How I Built This: Sara Blakely, CEO of Spanx
How I Built This: Sara Blakely, CEO of Spanx

Disturbing Coronavirus Surge; New Russia Controversy; The Science Of Happiness

Email sent: Jun 29, 2020 8:53am

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Plus, a black mother reflects on giving her sons “the talk” … again and again.
by Korva Coleman and Jill Hudson

First Up

President Trump denied Sunday that he'd ever been briefed on bounties that Russia reportedly offered to Taliban-linked fighters to kill coalition forces in Afghanistan.
Alex Brandon/AP
Here's what we're following today.

In a tweet late Sunday night, President Trump denied that he was told Russia had offered the Taliban bounty payments to kill Western forces — including U.S. troops — stating the intelligence community did not find the reports credible. The Washington Post reported Sunday night that the bounties are "believed to have resulted in the deaths of several U.S. service members" — a conclusion based on interviews with captured militants.

The coronavirus pandemic reached a new milestone on Sunday, with confirmed deaths surpassing half a million around the world and cases topping 10 million. At least a dozen states say they will not move to the next phase of reopening because of resurgences. The Centers for Disease Control and Prevention estimates that for every confirmed case, there are 10 others undiagnosed.

The White House said President Trump did not hear part of a video he retweeted on Sunday in which his supporters yelled “white power” during a protest at a Florida retirement village. Trump posted the video on his own account, but deleted it about three hours later. South Carolina's Tim Scott, the only Black Republican senator, called the retweet "indefensible." "He should not have retweeted," Scott said on CNN Sunday. 

The Justice Department has charged four men in connection with the June 22 attempt to tear down the statue of Andrew Jackson in Lafayette Park, which is across the street from the White House. Trump has vowed to prosecute each of the cases to the fullest extent of the law, and threatened lengthy prison terms.

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Today's Listen

Clare Schneider/NPR

Would you like to be happier— even just a little bit? Life Kit reached out to the host of The Happiness Lab podcast, psychologist Laurie Santos, who shares the science of cultivating gratitude and reframing positive thinking. Santos also teaches a class on the science of happiness at Yale University; it is the most popular course in the university's 300-year history. (Listen here or read the story)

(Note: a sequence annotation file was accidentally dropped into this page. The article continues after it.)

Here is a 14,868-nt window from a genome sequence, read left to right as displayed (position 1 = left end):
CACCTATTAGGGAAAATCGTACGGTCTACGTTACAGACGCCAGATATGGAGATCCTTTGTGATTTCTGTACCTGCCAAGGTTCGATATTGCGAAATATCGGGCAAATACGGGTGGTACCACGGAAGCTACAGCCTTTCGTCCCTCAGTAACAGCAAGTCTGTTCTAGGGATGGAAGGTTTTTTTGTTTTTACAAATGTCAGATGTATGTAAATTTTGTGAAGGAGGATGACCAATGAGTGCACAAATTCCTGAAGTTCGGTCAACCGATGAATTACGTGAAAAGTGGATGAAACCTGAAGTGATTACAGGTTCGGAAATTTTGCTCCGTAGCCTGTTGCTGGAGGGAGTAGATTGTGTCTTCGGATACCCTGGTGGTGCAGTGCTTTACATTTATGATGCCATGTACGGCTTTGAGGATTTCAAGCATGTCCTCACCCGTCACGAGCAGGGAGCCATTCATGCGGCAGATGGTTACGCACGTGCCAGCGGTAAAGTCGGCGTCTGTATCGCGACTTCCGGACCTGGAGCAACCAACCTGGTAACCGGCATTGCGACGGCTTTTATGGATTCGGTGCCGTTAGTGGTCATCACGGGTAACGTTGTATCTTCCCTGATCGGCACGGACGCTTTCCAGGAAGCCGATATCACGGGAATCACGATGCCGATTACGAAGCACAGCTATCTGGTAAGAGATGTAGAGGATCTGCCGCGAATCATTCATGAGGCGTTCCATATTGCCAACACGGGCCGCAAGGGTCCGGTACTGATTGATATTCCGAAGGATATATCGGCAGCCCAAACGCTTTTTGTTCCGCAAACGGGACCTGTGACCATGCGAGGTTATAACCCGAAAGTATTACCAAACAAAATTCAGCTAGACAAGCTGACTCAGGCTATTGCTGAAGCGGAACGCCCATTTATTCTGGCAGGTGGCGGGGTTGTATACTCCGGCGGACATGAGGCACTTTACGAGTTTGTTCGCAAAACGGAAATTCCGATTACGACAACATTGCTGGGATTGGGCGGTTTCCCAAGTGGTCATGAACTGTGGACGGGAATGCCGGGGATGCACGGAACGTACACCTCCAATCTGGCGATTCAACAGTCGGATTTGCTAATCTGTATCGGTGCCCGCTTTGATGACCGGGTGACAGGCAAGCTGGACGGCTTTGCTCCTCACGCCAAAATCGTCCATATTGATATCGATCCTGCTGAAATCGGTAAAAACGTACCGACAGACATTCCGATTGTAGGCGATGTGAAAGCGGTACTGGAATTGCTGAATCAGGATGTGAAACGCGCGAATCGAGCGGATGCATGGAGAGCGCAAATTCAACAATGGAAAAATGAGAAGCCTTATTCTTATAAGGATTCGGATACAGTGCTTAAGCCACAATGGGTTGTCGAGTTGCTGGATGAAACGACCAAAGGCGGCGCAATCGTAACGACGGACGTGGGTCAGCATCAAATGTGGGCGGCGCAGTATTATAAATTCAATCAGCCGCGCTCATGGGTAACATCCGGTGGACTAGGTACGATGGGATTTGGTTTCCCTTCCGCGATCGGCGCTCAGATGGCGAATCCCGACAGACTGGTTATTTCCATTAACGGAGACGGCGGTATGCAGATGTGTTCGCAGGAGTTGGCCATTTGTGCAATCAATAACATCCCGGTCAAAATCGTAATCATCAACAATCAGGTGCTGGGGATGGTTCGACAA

Broadway star Lin-Manuel Miranda says his musical Hamilton, based off of a political moment that took place 244 years ago, has the same “language of revolution” that is happening today. (Listen here or read the story)

It's Been A Minute host Sam Sanders talks with Kenya Young, executive producer of Morning Edition and mother of three boys about "the talk" that Black parents have with their kids, particularly their sons, about how they should deal with police if they encounter them. “I remember the kids asking to go to the park and the laundry list of what I had to tell them: ‘Don't wear your hood. Don't put your hands in your pocket. If you get stopped, don't run. Put your hands up. Don't make a lot of moves. Tell them your mother works for NPR,’" Young says. (Listen here or read the story)

Before You Go

Beyoncé performs at Coachella in 2018.
Photo illustration: Kevin Winter/Getty Images for Coachella and Angela Hsieh/NPR
  • A new visual album written, directed and executive produced by Beyoncé is on its way. Black Is King will celebrate Black resilience and culture, and premiere globally on Disney+ on July 31.
  • Did comedian and actor Sacha Baron Cohen prank a far-right group rally in Washington state over the weekend? 
  • Have you had your sleep disrupted recently (like NPR’s Korva Coleman did) by merry neighbors setting off fireworks? There are plenty of conspiracy theories on social media about the mysterious nightly displays of fireworks that are being set off across the country.
  • Princeton University is removing Woodrow Wilson's name from its School of Public and International Affairs. The school's board of trustees said, "Wilson's racist thinking and policies make him an inappropriate namesake."
— Suzette Lohmeyer contributed to this report. 

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